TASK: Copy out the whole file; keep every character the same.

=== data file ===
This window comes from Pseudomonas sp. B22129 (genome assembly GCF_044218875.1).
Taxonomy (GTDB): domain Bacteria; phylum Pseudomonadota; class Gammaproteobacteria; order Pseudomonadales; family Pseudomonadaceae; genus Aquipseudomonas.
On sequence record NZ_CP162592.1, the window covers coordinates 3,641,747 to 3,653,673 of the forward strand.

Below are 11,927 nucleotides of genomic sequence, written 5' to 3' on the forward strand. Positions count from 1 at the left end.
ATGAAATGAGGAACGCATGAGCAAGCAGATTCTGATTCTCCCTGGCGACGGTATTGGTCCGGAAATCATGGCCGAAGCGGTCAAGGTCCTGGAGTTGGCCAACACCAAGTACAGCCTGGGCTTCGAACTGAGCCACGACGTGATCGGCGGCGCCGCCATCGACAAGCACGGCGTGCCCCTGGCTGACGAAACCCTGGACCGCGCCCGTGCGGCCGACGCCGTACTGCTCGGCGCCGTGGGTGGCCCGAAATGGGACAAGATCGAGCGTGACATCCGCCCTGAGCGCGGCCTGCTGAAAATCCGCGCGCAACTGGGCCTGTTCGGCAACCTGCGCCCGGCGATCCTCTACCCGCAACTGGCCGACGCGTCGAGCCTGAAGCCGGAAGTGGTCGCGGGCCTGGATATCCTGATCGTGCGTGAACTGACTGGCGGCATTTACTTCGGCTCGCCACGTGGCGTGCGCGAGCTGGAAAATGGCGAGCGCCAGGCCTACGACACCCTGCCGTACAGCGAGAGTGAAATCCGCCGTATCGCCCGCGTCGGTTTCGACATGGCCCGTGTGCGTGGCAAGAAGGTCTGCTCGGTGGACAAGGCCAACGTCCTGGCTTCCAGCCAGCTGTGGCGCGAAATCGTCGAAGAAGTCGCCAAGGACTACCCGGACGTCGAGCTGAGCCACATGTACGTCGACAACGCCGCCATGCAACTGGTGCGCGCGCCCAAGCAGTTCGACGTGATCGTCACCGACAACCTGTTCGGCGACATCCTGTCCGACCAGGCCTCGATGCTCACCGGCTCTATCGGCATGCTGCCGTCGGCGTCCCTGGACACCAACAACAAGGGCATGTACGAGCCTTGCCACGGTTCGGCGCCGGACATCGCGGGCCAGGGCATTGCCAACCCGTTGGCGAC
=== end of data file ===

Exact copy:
This window comes from Pseudomonas sp. B22129 (genome assembly GCF_044218875.1).
Taxonomy (GTDB): domain Bacteria; phylum Pseudomonadota; class Gammaproteobacteria; order Pseudomonadales; family Pseudomonadaceae; genus Aquipseudomonas.
On sequence record NZ_CP162592.1, the window covers coordinates 3,641,747 to 3,653,673 of the forward strand.

Below are 11,927 nucleotides of genomic sequence, written 5' to 3' on the forward strand. Positions count from 1 at the left end.
ATGAAATGAGGAACGCATGAGCAAGCAGATTCTGATTCTCCCTGGCGACGGTATTGGTCCGGAAATCATGGCCGAAGCGGTCAAGGTCCTGGAGTTGGCCAACACCAAGTACAGCCTGGGCTTCGAACTGAGCCACGACGTGATCGGCGGCGCCGCCATCGACAAGCACGGCGTGCCCCTGGCTGACGAAACCCTGGACCGCGCCCGTGCGGCCGACGCCGTACTGCTCGGCGCCGTGGGTGGCCCGAAATGGGACAAGATCGAGCGTGACATCCGCCCTGAGCGCGGCCTGCTGAAAATCCGCGCGCAACTGGGCCTGTTCGGCAACCTGCGCCCGGCGATCCTCTACCCGCAACTGGCCGACGCGTCGAGCCTGAAGCCGGAAGTGGTCGCGGGCCTGGATATCCTGATCGTGCGTGAACTGACTGGCGGCATTTACTTCGGCTCGCCACGTGGCGTGCGCGAGCTGGAAAATGGCGAGCGCCAGGCCTACGACACCCTGCCGTACAGCGAGAGTGAAATCCGCCGTATCGCCCGCGTCGGTTTCGACATGGCCCGTGTGCGTGGCAAGAAGGTCTGCTCGGTGGACAAGGCCAACGTCCTGGCTTCCAGCCAGCTGTGGCGCGAAATCGTCGAAGAAGTCGCCAAGGACTACCCGGACGTCGAGCTGAGCCACATGTACGTCGACAACGCCGCCATGCAACTGGTGCGCGCGCCCAAGCAGTTCGACGTGATCGTCACCGACAACCTGTTCGGCGACATCCTGTCCGACCAGGCCTCGATGCTCACCGGCTCTATCGGCATGCTGCCGTCGGCGTCCCTGGACACCAACAACAAGGGCATGTACGAGCCTTGCCACGGTTCGGCGCCGGACATCGCGGGCCAGGGCATTGCCAACCCGTTGGCGAC